Mind you, these are the ethical issues that come out of a simple thing like which squash to buy. There is an entire grocery store to stock. The considerations and decisions are endless. It is too much to weigh at every crossroads. I want food for people and good conditions for workers. I want everyone to be treated with basic humanity instead fostering this sickness where money allows you to buy privilege and exploit your fellow man. I think of the part of the curse where Adam must toil in frustration over the ground, and my soul groans with all the other implications of darkness in feeding people. I don’t know how to fix what America does to procure the relatively safe and stable food supply. I know the smallest sliver of trying to build communities where local food is reasonable and accessible. Beyond that, I must labor for the coming of the Kingdom of God in every way. I must pray for the continued redemption of creation and do everything I can to fill and subdue the earth with good stewardship. I must rely on God to strengthen me so that I will not be crushed by the weight of despair when I see people in pain and under oppression that I don’t know how to relieve. I must pray for Christ’s coming, eagerly desiring the restoration of all things. And I must trust in His faithfulness, and strive to be His hands and His feet in this world until He comes to make all things new.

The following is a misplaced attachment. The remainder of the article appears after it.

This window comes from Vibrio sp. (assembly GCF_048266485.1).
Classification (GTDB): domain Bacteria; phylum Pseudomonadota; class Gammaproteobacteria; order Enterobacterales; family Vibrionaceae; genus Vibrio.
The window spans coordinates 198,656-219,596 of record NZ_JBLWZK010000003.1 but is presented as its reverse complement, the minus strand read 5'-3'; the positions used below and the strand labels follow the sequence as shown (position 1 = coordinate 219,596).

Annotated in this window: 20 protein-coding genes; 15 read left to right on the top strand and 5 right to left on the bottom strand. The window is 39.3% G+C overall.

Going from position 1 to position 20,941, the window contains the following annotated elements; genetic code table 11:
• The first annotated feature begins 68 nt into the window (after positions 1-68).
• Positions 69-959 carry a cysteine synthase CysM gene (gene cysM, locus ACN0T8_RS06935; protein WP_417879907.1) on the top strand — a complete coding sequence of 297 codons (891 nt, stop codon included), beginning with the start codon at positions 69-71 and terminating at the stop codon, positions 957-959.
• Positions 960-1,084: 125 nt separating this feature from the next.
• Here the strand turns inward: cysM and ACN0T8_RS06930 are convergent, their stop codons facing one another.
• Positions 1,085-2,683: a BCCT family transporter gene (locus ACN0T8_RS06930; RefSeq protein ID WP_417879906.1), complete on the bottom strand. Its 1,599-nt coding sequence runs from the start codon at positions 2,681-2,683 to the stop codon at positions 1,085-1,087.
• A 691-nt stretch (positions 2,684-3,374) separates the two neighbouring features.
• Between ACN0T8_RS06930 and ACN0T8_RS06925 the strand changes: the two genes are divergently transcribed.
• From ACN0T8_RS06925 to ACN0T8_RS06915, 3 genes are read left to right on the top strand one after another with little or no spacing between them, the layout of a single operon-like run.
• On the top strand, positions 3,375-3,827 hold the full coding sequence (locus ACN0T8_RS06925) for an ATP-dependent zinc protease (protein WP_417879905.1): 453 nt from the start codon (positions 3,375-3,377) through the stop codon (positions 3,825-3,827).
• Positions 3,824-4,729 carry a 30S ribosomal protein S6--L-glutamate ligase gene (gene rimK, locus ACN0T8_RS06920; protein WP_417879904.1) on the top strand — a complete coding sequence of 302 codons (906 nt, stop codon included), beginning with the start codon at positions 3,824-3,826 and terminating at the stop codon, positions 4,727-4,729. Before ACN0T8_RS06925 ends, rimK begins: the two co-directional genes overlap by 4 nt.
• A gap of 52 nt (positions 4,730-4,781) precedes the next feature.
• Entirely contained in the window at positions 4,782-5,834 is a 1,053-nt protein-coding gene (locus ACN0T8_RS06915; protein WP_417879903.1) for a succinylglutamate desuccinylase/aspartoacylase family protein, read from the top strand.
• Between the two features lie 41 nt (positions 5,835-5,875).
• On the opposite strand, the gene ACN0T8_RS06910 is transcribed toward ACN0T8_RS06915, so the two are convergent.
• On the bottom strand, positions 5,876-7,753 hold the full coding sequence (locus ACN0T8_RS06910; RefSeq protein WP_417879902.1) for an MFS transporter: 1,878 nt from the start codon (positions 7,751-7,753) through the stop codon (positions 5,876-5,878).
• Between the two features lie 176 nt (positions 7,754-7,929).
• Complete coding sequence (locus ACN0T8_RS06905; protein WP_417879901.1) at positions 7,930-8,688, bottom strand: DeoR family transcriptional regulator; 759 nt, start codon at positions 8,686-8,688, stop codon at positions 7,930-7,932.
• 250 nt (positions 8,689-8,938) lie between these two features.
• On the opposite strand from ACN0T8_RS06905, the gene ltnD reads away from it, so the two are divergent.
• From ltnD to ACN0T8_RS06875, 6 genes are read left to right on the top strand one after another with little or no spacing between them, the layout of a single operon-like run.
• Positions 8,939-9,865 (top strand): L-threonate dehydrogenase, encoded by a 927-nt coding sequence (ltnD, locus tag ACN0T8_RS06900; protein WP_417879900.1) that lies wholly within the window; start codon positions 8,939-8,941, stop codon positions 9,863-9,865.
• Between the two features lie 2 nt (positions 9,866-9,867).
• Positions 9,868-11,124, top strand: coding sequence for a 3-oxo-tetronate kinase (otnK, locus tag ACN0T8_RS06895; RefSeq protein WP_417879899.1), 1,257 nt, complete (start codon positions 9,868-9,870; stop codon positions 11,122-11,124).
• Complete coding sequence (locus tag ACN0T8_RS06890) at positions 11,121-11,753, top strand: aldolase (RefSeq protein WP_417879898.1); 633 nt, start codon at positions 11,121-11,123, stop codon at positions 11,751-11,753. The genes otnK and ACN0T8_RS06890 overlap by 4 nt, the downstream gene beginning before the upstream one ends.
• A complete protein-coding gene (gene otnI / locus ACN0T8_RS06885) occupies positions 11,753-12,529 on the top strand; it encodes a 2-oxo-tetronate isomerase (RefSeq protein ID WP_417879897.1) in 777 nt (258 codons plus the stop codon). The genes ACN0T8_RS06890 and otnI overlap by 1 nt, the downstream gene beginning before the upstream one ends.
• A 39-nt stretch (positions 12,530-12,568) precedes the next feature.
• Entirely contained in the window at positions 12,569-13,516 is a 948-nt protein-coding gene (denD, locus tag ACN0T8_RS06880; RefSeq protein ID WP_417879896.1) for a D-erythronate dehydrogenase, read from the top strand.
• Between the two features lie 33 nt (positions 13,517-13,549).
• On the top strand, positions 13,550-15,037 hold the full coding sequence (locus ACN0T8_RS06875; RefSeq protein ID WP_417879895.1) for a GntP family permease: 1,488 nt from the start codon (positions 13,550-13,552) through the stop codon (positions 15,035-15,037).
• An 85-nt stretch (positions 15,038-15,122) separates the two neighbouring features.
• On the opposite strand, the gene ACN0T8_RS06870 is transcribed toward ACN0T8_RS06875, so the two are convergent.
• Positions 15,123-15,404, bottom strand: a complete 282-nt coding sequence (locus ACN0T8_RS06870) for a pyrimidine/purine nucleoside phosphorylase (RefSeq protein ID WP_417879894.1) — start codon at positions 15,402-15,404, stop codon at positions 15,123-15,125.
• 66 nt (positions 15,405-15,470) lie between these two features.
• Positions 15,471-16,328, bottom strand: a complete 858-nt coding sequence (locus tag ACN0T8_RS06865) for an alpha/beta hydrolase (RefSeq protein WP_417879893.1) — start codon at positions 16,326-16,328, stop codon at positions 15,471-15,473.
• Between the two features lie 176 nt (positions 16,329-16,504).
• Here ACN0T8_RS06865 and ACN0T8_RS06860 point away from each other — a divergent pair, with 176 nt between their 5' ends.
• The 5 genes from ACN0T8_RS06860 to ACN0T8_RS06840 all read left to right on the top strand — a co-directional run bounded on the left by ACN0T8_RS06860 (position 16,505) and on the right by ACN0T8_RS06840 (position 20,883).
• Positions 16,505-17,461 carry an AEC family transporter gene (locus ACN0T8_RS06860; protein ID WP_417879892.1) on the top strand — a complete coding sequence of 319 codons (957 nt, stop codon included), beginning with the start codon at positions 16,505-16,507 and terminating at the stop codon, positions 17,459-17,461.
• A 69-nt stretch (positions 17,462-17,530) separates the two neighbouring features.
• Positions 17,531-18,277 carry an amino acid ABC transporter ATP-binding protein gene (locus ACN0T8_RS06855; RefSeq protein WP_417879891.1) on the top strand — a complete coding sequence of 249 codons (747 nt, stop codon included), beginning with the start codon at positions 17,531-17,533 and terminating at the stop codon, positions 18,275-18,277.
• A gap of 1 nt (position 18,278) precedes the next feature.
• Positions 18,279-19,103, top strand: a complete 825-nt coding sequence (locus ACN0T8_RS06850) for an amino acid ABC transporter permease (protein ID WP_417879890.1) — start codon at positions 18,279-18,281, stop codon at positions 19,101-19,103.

Katelyn Kuck grew up on a farm and works in the grocery industry in Falls Church, VA.  She is a member of the 2015-2016 Falls Church Fellows Program.

Images: FreeImages.com/Barbara Derksen, Nathalie Dulex

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  • Hannah Kincaid

    I currently work for a local food hub in Chattanooga, TN and so I found your topic VERY interesting. We, too, seek to bring local and organic produce to our community on a small and large scale. However, I have never thought of the privilege aspect of this work. I of course know that we, as Americans, are privileged, but I never connected that to the availability of organic produce in our stores. But you are right! The fact that we can even consider buying local and organic produce does make us privileged especially given the higher cost of that produce. I’m glad you shed light on both the negative and positive sides to providing and buying organic food. It is easy to just assume a complete positive perspective since it is healthier and often local. But as you mentioned, everything comes with a cost and it is important to educate yourself on where your food comes from and what goes in to making it. I can only hope that if I keep supporting the local, organic movement that eventually the prices will go down and everyone will be able to afford it. I won’t hold my breath though. Keep up the good work in Falls Church!